pediatric health software

Consumer Directed Health Plans (CDHP) in Pediatric Practices

June 7, 2012 in Uncategorized by support Team  |  Comments Off on Consumer Directed Health Plans (CDHP) in Pediatric Practices

What is a Consumer Directed Health Plan (CDHP)?
A CDHP is a health plan option for which the family usually has a high deductible of $1500, $2500, $3000 or higher. The individual that has this high deductible is ‘trading’ the high deductible for lower Health Insurance Premiums. Additionally, a family might save money in a health care savings account for use when in the deductible phase. The family can roll over money from year to year in the Healthcare Savings Account.
Do all CDHP plans have a high deductible for well visits at a primary care Pediatric Office? No. Many CDHP plans cover well visits which usually includes vaccines. In most cases, the deductible/co-pay is $0.

How common are CDHP plans?
CDHP plans, due to the ability to save the employer and employee cost on the premium are growing in popularity. It is estimated that approximately 50% of small employers offer this option and between 20-30% of Medium to large employers. Many employees prefer to work with the ‘known’ and therefore select the traditional HMO and PPO plan. In Pediatrics, parents usually try to offer a plan that has more coverage due to the need to treat their sick kids. We evaluated some of our Pediatric groups and noticed that CDHPs are significantly below 10% currently.

How might CDHP Plans impact my Pediatric Practice?
Studies show that patients whom are insured using CDHP plans have between a 10% and 20% utilization rate of outpatient care. These studies do not look at the impact of Pediatrics versus specialists and other forms of outpatient care. Parents with this type of insurance are much more knowable of what their policy covers versus parents whom have traditional HMO/PPO coverage. Many will check to see what the plan covers as well as request generic medications versus branded medications.

How might CDHP Plans impact my collections and AR Rate? If a pediatric practice did not have strong patient responsibility follow-up as well as a high penetration of CDHP plans, the practice might see the collection rate reduced as well as an increase in AR days. The Medical Group Management Association as well as other organizations provides benchmarks for collection rates and AR days. The average collection rate is around 95% of the contract amount with 97% used by many groups as a benchmark. Achieving well above 99% consistently should be the minimum benchmark for each Pediatric Practice. Related to AR days, a pediatric group should have AR days less than 30 (less than 30 days of Accounts receivable) with the goal of being at 25.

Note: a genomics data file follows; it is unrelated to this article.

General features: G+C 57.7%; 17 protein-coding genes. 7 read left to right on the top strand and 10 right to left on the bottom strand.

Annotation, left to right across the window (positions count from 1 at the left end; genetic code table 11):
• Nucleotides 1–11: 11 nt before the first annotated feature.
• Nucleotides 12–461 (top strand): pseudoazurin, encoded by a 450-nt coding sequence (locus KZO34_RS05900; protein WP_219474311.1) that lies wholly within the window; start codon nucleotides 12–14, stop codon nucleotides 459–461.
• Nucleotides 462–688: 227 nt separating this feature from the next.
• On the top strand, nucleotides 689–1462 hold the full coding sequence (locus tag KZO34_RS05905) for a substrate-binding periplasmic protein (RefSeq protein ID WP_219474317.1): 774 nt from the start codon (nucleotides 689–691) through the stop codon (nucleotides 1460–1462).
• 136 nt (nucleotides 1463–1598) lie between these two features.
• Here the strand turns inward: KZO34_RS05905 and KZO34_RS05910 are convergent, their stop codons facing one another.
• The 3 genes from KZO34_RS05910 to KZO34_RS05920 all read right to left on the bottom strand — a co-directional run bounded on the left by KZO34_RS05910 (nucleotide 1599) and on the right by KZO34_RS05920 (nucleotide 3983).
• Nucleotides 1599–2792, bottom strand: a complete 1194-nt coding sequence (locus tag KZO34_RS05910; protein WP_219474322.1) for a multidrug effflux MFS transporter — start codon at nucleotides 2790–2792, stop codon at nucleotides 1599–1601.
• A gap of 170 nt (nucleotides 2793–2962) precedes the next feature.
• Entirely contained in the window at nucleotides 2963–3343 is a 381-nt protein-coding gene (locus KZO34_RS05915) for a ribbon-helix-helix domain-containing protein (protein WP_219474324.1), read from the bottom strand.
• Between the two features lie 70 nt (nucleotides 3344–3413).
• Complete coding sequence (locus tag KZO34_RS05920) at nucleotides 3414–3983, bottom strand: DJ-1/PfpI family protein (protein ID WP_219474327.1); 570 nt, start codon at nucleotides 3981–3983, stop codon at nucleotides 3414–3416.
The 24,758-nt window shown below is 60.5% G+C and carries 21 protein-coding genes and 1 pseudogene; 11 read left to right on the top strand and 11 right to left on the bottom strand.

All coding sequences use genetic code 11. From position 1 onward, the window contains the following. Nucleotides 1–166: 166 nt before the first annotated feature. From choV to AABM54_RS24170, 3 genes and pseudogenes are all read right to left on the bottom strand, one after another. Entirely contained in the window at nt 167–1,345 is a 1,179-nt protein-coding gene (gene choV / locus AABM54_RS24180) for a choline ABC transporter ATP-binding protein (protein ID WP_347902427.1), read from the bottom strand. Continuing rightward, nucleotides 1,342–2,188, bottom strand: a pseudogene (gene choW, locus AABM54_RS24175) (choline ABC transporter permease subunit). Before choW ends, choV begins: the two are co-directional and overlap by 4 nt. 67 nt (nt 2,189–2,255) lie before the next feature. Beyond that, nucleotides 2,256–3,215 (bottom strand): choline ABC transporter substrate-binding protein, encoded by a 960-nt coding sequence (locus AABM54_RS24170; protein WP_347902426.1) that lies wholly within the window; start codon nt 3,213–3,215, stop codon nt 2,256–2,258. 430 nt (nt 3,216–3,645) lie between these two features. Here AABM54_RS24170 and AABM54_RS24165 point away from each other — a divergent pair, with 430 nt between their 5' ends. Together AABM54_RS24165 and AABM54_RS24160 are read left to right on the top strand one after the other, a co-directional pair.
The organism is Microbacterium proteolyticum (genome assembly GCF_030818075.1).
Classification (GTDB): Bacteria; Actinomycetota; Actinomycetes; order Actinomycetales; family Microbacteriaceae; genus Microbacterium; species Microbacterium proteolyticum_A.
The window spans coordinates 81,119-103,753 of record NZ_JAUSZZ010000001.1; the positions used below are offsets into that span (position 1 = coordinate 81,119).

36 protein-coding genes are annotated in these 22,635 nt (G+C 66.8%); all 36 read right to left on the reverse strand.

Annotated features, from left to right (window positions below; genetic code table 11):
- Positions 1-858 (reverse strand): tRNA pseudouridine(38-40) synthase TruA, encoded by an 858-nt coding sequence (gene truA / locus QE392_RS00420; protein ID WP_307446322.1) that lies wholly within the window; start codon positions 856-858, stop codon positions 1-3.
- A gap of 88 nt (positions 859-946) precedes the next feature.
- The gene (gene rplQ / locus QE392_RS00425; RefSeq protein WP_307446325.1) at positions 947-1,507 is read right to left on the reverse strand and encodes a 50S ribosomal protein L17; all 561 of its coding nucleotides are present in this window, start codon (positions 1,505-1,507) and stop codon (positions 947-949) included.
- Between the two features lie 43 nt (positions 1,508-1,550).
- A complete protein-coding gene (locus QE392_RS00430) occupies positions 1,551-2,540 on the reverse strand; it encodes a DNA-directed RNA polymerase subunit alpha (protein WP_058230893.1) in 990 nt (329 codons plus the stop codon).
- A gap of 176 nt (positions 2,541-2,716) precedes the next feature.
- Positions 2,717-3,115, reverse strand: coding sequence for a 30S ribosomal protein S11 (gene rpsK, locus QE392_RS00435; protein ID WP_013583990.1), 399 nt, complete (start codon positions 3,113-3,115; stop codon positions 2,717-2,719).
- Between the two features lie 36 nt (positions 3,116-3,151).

Although CDHP plans are just starting to penetrate the market place they will continue to be an offering as the country struggles with rising healthcare costs. Monitoring and Management of CDHP plans is one component that will help improve the success of a Pediatric Practice.

Customer Service and Pediatric Practice Management

May 11, 2012 in Uncategorized by support Team  |  Comments Off on Customer Service and Pediatric Practice Management

I had a HORRIBLE customer service experience with a technology company this week. During business hours, I waited on hold for 29 minutes prior to a representative being available. After about 20 minutes on the phone with the customer service representative, it was obvious that she did not understand the issue
or how to resolve. She asked for another 20 minutes to check out some aspects of the issue but was unsure if she would be able to resolve the issue (technical issue with a phone they support for us). At this point I was extremely frustrated and needed to take charge of the call to provide options to her (she should have provided the options to me). She did not have an understanding of the problem for us – unsure if it was lack of listening skills or lack of knowledge. Investing more of my time on hold would have increased my frustration so we terminated the call with no resolution – missed opportunity. What could have this organization done differently? Plenty. First, no customer should wait more than 5 minutes to speak to a customer service representative. Management needs to be on the hook for staffing as well as monitoring customer service. Second, the company posted a ‘green light’ on their systems while the customer representative stated there is a major problem with their systems. The internal processes and procedures need to align when there is a problem. There are other items this company could do to further the customer service experience after they can move to an acceptable/basic level. Although we are not perfect, we are on the pursuit of perfection each day which causes continuous improvement of a ‘good’ customer experience. Constant re-engineering of processes and methods should be the norm with all organizations including the investment of people and resources.

How does this relate to Pediatric Practice Management? Pediatric practice management requires good customer service. When a patient calls during business hours, they need to be able to speak to a live person without waiting for more than a few minutes or receive a voicemail that they can leave a message when the question relates to a bill or other administrative function (e.g. follow-up on insurance information). Also, patients need to be able to leave a message any time after hours (this saves them time). We have picked up clients for which the previous billing service did not provide this level of service. Appropriate level of service is critical to managing the revenue cycle and the revenue cycle is a ‘team’ effort.